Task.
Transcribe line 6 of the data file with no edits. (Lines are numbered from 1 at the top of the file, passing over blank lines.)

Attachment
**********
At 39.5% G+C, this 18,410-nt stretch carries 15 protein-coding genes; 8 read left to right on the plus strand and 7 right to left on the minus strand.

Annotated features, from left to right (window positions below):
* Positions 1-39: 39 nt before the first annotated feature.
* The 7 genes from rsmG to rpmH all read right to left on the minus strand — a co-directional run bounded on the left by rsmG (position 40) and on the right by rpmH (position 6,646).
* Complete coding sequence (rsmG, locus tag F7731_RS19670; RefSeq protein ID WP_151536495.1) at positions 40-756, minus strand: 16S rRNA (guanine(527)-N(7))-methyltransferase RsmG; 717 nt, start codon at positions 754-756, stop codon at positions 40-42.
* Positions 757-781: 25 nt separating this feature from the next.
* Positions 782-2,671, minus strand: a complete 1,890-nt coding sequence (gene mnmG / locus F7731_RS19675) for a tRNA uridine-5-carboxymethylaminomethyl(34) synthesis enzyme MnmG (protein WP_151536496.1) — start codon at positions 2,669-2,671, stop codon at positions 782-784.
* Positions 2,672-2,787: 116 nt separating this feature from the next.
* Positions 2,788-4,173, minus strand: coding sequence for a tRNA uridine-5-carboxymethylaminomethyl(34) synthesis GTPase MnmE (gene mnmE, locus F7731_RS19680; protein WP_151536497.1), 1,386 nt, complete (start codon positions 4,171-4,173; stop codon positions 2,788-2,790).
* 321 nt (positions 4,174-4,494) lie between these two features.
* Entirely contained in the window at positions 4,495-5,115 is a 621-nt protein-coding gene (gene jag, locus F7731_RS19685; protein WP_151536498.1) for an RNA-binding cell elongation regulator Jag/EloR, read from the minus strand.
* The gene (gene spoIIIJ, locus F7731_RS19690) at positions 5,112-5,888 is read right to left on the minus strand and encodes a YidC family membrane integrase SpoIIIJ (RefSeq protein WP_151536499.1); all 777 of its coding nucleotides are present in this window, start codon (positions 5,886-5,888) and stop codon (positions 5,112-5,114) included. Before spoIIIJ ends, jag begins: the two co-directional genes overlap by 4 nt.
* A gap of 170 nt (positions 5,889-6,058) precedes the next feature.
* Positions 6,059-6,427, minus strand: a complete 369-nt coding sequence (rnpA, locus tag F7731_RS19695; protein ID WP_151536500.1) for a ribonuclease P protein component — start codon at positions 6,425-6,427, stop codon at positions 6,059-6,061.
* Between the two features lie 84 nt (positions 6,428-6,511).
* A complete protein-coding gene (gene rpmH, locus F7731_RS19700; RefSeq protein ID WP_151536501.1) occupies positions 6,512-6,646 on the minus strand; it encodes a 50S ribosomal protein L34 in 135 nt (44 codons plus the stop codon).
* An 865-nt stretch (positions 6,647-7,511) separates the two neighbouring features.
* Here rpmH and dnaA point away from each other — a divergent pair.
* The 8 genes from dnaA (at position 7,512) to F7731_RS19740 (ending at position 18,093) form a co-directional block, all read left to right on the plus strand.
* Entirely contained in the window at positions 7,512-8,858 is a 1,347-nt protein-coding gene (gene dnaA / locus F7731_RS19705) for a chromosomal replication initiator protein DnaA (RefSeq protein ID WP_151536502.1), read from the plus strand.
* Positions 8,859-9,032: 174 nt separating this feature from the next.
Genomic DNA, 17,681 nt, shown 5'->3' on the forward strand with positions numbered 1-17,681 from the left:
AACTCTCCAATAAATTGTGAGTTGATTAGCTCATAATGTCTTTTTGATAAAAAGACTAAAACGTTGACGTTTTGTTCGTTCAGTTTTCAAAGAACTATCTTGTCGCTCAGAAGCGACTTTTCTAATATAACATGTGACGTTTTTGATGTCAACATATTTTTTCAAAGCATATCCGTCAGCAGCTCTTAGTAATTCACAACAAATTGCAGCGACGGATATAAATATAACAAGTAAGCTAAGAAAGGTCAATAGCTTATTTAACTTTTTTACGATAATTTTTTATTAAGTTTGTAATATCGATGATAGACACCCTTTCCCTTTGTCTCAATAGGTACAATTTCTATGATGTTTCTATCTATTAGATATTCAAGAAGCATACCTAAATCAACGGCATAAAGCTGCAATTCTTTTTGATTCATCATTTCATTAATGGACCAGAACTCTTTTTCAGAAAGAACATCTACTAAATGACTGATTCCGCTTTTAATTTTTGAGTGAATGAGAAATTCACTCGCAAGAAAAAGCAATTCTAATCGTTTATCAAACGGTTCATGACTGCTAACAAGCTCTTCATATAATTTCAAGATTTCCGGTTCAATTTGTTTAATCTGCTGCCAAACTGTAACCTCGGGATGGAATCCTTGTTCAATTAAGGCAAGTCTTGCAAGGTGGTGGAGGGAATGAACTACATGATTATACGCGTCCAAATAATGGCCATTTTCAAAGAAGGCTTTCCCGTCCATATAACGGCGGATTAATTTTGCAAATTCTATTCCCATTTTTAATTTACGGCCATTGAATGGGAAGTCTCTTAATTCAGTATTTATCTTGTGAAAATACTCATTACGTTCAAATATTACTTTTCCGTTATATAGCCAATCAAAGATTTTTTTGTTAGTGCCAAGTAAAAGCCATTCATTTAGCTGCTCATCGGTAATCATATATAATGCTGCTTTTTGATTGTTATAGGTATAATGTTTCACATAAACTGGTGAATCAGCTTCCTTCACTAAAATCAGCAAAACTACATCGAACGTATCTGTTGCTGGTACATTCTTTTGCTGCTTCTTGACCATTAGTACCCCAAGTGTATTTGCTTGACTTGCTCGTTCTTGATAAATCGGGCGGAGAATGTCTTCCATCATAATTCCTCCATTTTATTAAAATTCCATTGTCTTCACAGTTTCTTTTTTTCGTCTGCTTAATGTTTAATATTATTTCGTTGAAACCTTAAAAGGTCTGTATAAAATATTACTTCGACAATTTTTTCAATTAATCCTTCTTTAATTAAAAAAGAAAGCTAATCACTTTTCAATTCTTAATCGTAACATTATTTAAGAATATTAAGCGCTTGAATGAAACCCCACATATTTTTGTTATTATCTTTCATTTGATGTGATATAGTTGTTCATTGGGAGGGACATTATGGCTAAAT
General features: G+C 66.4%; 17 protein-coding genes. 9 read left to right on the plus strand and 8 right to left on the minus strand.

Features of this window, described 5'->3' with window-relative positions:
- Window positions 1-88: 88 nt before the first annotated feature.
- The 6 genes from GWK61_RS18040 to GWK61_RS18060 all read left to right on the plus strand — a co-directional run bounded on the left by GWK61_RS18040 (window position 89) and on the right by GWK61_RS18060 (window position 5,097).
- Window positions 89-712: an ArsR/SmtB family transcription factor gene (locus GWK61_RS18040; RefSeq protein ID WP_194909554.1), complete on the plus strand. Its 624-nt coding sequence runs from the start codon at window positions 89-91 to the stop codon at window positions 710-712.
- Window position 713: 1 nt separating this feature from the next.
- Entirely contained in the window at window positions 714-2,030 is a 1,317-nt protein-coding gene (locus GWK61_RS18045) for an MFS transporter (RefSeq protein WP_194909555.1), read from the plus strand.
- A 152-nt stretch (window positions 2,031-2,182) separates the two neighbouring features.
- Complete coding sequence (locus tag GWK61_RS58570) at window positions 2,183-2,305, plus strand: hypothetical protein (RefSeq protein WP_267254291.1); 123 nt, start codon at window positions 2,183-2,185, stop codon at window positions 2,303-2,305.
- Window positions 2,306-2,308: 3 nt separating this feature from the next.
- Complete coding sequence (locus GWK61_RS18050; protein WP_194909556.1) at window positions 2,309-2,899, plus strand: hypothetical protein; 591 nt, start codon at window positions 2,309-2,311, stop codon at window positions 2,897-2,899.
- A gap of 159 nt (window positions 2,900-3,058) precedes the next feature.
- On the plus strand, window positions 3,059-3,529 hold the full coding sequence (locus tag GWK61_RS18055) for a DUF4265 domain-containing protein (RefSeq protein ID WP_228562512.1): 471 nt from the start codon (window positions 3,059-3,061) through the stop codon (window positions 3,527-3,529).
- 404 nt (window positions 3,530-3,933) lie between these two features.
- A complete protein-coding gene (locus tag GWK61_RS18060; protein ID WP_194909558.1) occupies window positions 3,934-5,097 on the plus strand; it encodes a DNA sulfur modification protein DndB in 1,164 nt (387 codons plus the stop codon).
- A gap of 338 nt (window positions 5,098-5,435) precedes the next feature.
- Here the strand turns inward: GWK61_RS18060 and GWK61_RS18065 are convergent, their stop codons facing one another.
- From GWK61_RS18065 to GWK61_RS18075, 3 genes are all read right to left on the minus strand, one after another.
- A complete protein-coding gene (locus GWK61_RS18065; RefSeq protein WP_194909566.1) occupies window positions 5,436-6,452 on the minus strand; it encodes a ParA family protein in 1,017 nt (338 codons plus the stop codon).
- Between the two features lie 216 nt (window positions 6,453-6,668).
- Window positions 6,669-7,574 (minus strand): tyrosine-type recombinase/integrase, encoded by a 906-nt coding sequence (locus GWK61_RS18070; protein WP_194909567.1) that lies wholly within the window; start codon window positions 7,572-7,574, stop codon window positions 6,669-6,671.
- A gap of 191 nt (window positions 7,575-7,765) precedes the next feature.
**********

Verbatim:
* Positions 757-781: 25 nt separating this feature from the next.